The great advantage of history painting as a form of propaganda was that it could appear to be nothing of the kind. Whereas an official portrait of Napoleon fairly obviously served to focus loyalty towards the nation's leader, a depiction of a battle could be seen, on the one hand, as a work of art in its own right and, on the other, as an objective record of a historical event. This meant that the viewers whose attention was attracted by such a picture would be likely to absorb the version of reality that it presented without being aware of being manipulated. As we have seen, Napoleonic ‘reality’ involved extensive editing, both in terms of the selection of a particular moment and of the personages and actions to be included. A further example of this process is David's Distribution of the Eagle Standards (see Plate 30), exhibited at the Salon of 1810, which shows Napoleon accepting the army's oath of allegiance after his coronation; it was to have included Josephine seated on a throne behind Napoleon, but she had to be edited out after their divorce. In fact, this is widely considered to be one of David's weakest works. Part of the problem is that he had planned to depict a winged Victory flying over the heads of the soldiers and showering them with laurel leaves, but Napoleon compelled him to remove this figure too, with the result that the upper right of the composition appears strangely empty. The painting was poorly received by the critics, who found the balletic postures of the officers holding the eagle standards awkward and absurd. It succeeded neither as propaganda nor as a work of art.
Click to see plate 30 Jacques-Louis David, Distribution of the Eagle Standards, 1810, 610 x 931 cm, Châteaux de Versailles et de Trianon. Photo: © RMN/ P.Willi
Such interest and appeal as Napoleonic propaganda painting continues to have today depend on the extent to which it can be seen to transcend its original propaganda purpose – though, as we saw with Gros, this need not mean that it betrayed that purpose. The same might be said of another Napoleonic painting, Girodet's Revolt at Cairo (see Plate 31), also exhibited in 1810, the idea for which came from Napoleon himself and caused Denon some anxiety; he wrote that he wished the emperor had specified which moment of the revolt should be depicted. The subject – of insurgents resisting Napoleonic rule during the ill-fated Egyptian campaign – was disturbing and potentially subversive. Girodet's painting shows hand-to-hand combat in front of Cairo's main mosque; the composition sets a charging French hussar against a naked Arab warrior, who supports with one arm the collapsing body of a Mameluke. (Originating as Circassian slaves, the Mamelukes were a military order who dominated Egypt between the early thirteenth and nineteenth centuries. Renowned for being brave, fierce, proud and beautiful, for their lavish costume and their taste for sodomy, as such, they epitomized both the degradation and the fascination of the East for Europeans.)
Click to see plate 31 Anne-Louis Girodet-Trioson, The Revolt at Cairo, 1810, oil on canvas, 365 x 500 cm, Châteaux de Versailles et de Trianon. Photo: Bridgeman Art Library
The painting could be read as an endorsement of colonialism, glossing over the brutal repression of the revolt and opposing French bravery and dignity to ‘Oriental’ cruelty and vice. Alternatively, it could be argued that the Arab and the Mameluke together constitute the main positive element of the composition, providing visual appeal and emotional interest. It is hard to pin down the significance of this violent and exotic spectacle either way, as promoting or subverting Napoleonic rule, as presenting Orientals as objects of disdain or desire. What does seem clear is that Girodet (who was probably homosexual and had royalist sympathies) brought his own personal agenda to the commission.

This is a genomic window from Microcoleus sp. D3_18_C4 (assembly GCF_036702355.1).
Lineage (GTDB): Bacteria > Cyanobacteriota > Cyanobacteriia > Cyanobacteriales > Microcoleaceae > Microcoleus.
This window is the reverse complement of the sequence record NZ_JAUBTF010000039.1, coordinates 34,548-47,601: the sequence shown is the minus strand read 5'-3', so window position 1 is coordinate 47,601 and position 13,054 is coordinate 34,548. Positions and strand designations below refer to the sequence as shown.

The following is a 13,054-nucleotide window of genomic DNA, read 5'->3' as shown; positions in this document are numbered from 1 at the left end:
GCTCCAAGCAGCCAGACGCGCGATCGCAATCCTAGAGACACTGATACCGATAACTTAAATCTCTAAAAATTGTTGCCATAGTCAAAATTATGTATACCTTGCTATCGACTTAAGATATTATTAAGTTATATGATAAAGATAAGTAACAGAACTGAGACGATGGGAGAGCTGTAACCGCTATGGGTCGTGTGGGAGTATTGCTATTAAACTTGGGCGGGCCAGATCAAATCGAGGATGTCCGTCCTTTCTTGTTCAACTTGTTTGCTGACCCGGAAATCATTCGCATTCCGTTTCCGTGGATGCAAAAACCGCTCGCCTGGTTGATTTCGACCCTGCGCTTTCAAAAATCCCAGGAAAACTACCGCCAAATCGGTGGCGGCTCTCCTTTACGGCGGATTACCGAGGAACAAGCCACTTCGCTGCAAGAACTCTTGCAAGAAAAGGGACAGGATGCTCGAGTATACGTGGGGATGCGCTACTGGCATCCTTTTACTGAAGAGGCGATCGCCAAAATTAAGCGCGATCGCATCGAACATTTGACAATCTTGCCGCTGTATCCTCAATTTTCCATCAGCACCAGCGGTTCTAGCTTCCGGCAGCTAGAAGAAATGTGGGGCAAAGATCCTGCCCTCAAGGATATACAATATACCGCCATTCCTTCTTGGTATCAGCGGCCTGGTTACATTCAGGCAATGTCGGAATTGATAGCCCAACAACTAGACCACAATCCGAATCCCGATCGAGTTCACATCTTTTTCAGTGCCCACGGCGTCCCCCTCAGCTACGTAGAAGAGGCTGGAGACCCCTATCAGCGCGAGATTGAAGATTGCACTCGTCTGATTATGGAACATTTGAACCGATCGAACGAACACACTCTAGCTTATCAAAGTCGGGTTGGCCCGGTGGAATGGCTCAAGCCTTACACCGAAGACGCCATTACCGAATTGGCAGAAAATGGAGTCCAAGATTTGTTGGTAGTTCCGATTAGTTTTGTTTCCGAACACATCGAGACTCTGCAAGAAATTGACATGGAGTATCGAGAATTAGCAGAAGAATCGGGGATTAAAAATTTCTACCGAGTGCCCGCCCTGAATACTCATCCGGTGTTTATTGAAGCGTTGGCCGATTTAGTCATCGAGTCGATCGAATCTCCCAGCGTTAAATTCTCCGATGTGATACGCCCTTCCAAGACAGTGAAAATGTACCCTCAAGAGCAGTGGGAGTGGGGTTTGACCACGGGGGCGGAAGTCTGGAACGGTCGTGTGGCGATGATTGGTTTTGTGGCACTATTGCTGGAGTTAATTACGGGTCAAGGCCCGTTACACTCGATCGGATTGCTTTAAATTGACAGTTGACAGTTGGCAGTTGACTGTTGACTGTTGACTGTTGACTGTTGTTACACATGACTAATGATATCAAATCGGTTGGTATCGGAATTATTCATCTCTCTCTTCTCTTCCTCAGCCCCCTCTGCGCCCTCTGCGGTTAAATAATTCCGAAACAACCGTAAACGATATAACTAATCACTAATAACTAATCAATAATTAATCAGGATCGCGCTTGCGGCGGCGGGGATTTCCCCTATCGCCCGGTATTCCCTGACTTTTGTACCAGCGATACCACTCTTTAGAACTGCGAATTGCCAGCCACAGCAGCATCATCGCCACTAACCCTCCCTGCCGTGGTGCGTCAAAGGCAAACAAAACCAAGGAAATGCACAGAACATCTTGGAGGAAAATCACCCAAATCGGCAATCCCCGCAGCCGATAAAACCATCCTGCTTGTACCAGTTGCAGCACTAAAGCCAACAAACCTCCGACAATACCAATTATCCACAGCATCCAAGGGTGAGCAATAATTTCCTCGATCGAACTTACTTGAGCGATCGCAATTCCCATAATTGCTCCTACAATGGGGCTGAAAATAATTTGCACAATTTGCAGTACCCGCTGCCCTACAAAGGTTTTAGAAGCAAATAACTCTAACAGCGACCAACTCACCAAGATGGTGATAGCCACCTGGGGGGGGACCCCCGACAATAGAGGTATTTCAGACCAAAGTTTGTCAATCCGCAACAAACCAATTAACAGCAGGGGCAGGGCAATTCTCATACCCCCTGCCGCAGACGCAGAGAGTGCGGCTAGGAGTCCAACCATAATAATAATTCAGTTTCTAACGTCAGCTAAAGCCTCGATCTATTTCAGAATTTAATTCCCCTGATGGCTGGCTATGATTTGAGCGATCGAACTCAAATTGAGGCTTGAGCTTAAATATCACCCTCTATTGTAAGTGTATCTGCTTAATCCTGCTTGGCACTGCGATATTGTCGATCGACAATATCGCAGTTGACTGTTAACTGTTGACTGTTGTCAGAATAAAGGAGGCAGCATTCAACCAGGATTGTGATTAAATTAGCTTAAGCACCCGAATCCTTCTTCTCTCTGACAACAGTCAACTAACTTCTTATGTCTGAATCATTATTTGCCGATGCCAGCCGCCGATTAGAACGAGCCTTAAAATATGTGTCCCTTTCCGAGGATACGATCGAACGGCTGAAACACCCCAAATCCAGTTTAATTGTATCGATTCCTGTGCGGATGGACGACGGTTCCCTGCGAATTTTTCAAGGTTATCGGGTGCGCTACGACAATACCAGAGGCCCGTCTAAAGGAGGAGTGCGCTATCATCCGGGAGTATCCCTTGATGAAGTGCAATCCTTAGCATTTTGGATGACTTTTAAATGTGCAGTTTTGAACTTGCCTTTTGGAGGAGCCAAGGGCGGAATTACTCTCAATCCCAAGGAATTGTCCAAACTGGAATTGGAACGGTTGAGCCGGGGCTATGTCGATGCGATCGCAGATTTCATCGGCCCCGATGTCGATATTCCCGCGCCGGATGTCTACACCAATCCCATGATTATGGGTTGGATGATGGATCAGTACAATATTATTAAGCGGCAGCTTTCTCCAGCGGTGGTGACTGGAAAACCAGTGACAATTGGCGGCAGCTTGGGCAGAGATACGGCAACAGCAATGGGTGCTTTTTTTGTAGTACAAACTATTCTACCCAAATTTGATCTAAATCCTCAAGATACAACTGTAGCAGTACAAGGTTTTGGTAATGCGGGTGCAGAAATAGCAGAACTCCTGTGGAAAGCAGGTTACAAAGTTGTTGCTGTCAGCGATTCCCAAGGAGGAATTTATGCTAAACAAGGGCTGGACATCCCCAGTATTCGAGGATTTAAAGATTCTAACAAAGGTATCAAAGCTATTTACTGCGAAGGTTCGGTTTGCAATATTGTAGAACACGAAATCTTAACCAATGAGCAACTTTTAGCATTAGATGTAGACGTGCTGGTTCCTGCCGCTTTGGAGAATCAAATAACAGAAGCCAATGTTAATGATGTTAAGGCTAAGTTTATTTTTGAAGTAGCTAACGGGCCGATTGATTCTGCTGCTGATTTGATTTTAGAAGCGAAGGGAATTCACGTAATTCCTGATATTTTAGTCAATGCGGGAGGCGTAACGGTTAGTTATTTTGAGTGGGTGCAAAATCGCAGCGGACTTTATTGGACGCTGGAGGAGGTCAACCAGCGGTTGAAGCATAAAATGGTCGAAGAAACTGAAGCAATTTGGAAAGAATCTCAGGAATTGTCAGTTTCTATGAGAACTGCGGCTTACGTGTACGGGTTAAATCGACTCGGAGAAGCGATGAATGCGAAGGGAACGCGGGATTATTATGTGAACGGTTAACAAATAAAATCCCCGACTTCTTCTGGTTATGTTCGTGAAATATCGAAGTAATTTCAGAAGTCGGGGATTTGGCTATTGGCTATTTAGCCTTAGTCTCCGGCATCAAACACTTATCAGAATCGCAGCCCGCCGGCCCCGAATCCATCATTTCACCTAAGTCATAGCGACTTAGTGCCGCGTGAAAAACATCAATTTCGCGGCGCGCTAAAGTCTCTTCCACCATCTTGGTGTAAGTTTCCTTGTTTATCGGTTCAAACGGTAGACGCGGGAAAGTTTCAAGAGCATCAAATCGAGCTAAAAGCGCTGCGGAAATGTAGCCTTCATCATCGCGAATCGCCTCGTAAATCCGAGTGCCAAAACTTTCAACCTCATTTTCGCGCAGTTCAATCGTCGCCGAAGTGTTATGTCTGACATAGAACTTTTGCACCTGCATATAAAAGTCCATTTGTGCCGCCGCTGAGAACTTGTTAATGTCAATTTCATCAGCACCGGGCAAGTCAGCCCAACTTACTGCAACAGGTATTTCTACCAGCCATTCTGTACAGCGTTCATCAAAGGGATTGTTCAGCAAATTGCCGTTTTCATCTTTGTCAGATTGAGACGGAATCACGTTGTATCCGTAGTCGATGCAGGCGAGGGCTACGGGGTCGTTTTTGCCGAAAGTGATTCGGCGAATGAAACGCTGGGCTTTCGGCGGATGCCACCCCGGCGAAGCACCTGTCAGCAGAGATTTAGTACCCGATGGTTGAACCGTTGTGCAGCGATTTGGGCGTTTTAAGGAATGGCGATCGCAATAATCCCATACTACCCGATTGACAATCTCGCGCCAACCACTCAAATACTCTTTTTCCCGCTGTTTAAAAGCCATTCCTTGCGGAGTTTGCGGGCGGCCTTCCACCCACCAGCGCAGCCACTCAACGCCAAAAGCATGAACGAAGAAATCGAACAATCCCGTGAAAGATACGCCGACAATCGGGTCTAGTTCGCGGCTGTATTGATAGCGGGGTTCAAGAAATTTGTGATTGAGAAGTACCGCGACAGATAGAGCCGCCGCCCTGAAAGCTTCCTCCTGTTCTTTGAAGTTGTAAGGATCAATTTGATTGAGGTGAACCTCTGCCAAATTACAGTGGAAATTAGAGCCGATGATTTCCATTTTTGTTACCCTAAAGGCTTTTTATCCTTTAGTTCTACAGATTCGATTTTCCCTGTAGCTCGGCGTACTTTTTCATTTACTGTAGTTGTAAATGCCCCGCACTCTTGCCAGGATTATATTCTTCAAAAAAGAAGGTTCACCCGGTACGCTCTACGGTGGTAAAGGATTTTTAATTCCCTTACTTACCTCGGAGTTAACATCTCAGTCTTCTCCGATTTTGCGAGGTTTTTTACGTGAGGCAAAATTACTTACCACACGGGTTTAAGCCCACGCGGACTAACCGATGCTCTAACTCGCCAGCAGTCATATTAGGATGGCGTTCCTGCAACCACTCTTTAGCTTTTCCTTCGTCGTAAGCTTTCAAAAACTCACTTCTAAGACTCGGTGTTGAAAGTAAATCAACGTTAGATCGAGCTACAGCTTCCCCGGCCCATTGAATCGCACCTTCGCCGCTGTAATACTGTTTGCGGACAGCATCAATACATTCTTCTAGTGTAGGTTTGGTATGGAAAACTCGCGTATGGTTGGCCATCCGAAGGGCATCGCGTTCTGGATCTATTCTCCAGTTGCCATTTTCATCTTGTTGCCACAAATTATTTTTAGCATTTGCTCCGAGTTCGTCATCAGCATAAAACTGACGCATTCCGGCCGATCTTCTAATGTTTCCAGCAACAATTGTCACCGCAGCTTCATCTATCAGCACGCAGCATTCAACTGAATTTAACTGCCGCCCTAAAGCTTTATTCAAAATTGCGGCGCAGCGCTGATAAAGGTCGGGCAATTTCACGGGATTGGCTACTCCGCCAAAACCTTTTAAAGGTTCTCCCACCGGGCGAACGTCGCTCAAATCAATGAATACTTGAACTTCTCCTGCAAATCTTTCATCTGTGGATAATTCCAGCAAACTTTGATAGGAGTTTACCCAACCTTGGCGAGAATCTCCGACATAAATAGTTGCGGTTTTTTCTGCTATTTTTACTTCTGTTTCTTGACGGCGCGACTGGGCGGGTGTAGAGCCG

As we saw in the introduction with reference to Delacroix's Massacres at Chios, a concern with humble and anonymous figures, an interest in the exotic and the present-day and a fascination with violence and suffering are all characteristic of Romantic painting. In this respect, Girodet's painting represents a significant shift, despite retaining the hard-edged clarity and idealized nude bodies of Neoclassicism. More plausibly than with Gros, The Revolt at Cairo might be seen as embodying the artist's disaffection from the regime, his private concerns. Nevertheless, it remains the case that we are dealing here with official art, which allowed only to a limited extent for the expression of the concern with subjective experience that is fundamental to Romanticism. Equally, it is important to register that it would have been risky for an artist to give a critical edge to an officially commissioned work, given the highly repressive nature of the regime. This would have been especially true of paintings depicting Napoleon himself, such as Jaffa and Eylau or David's Eagle Standards, which has also been claimed to reveal the artist's disillusionment with Napoleon. According to the art historian who made this rather unlikely claim, David ‘used the deletions he was forced to make as an opportunity to render the composition even more politically and aesthetically subversive’ (Johnson, 1993, p.214). It is really only in English caricatures that we find a negative image of Napoleon (see Figure 5). Even after the fall of the empire, French representations are invariably positive, though now they showed him as a tragic hero, suffering in exile on St Helena, as well as continuing to promote the legend of the great leader who combined military genius with fellow-feeling for the common man.